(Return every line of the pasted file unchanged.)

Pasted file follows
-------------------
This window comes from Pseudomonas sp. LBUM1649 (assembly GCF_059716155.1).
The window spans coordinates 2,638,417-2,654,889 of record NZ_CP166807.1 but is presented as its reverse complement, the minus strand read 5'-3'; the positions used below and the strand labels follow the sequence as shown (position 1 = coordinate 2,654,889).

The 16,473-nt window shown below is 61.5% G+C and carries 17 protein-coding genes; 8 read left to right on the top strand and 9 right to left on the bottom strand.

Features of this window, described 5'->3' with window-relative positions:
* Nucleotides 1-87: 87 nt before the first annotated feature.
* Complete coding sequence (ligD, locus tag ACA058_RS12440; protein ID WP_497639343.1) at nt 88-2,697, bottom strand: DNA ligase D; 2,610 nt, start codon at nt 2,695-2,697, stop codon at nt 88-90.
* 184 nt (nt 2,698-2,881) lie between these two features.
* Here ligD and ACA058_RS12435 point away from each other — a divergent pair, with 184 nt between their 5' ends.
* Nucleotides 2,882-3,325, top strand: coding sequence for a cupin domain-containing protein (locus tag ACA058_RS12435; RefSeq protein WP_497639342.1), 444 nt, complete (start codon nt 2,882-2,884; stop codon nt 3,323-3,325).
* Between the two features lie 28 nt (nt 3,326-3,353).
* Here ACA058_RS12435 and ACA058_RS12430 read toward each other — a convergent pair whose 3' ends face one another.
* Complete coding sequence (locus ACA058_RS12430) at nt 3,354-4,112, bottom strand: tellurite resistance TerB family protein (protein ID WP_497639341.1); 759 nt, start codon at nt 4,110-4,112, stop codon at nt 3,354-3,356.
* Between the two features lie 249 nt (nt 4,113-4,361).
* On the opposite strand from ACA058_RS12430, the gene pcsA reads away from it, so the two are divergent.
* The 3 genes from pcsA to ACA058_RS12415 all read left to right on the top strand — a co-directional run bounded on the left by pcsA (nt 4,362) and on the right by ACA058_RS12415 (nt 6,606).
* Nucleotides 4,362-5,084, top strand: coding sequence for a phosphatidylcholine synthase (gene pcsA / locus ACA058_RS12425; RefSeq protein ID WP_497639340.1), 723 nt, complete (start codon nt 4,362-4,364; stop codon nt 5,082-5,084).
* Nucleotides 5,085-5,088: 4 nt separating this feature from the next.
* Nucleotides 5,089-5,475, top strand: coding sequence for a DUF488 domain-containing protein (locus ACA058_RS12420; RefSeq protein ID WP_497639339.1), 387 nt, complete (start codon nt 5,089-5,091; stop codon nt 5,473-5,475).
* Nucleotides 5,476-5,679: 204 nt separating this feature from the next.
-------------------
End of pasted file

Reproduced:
This window comes from Pseudomonas sp. LBUM1649 (assembly GCF_059716155.1).
The window spans coordinates 2,638,417-2,654,889 of record NZ_CP166807.1 but is presented as its reverse complement, the minus strand read 5'-3'; the positions used below and the strand labels follow the sequence as shown (position 1 = coordinate 2,654,889).

The 16,473-nt window shown below is 61.5% G+C and carries 17 protein-coding genes; 8 read left to right on the top strand and 9 right to left on the bottom strand.

Features of this window, described 5'->3' with window-relative positions:
* Nucleotides 1-87: 87 nt before the first annotated feature.
* Complete coding sequence (ligD, locus tag ACA058_RS12440; protein ID WP_497639343.1) at nt 88-2,697, bottom strand: DNA ligase D; 2,610 nt, start codon at nt 2,695-2,697, stop codon at nt 88-90.
* 184 nt (nt 2,698-2,881) lie between these two features.
* Here ligD and ACA058_RS12435 point away from each other — a divergent pair, with 184 nt between their 5' ends.
* Nucleotides 2,882-3,325, top strand: coding sequence for a cupin domain-containing protein (locus tag ACA058_RS12435; RefSeq protein WP_497639342.1), 444 nt, complete (start codon nt 2,882-2,884; stop codon nt 3,323-3,325).
* Between the two features lie 28 nt (nt 3,326-3,353).
* Here ACA058_RS12435 and ACA058_RS12430 read toward each other — a convergent pair whose 3' ends face one another.
* Complete coding sequence (locus ACA058_RS12430) at nt 3,354-4,112, bottom strand: tellurite resistance TerB family protein (protein ID WP_497639341.1); 759 nt, start codon at nt 4,110-4,112, stop codon at nt 3,354-3,356.
* Between the two features lie 249 nt (nt 4,113-4,361).
* On the opposite strand from ACA058_RS12430, the gene pcsA reads away from it, so the two are divergent.
* The 3 genes from pcsA to ACA058_RS12415 all read left to right on the top strand — a co-directional run bounded on the left by pcsA (nt 4,362) and on the right by ACA058_RS12415 (nt 6,606).
* Nucleotides 4,362-5,084, top strand: coding sequence for a phosphatidylcholine synthase (gene pcsA / locus ACA058_RS12425; RefSeq protein ID WP_497639340.1), 723 nt, complete (start codon nt 4,362-4,364; stop codon nt 5,082-5,084).
* Nucleotides 5,085-5,088: 4 nt separating this feature from the next.
* Nucleotides 5,089-5,475, top strand: coding sequence for a DUF488 domain-containing protein (locus ACA058_RS12420; RefSeq protein ID WP_497639339.1), 387 nt, complete (start codon nt 5,089-5,091; stop codon nt 5,473-5,475).
* Nucleotides 5,476-5,679: 204 nt separating this feature from the next.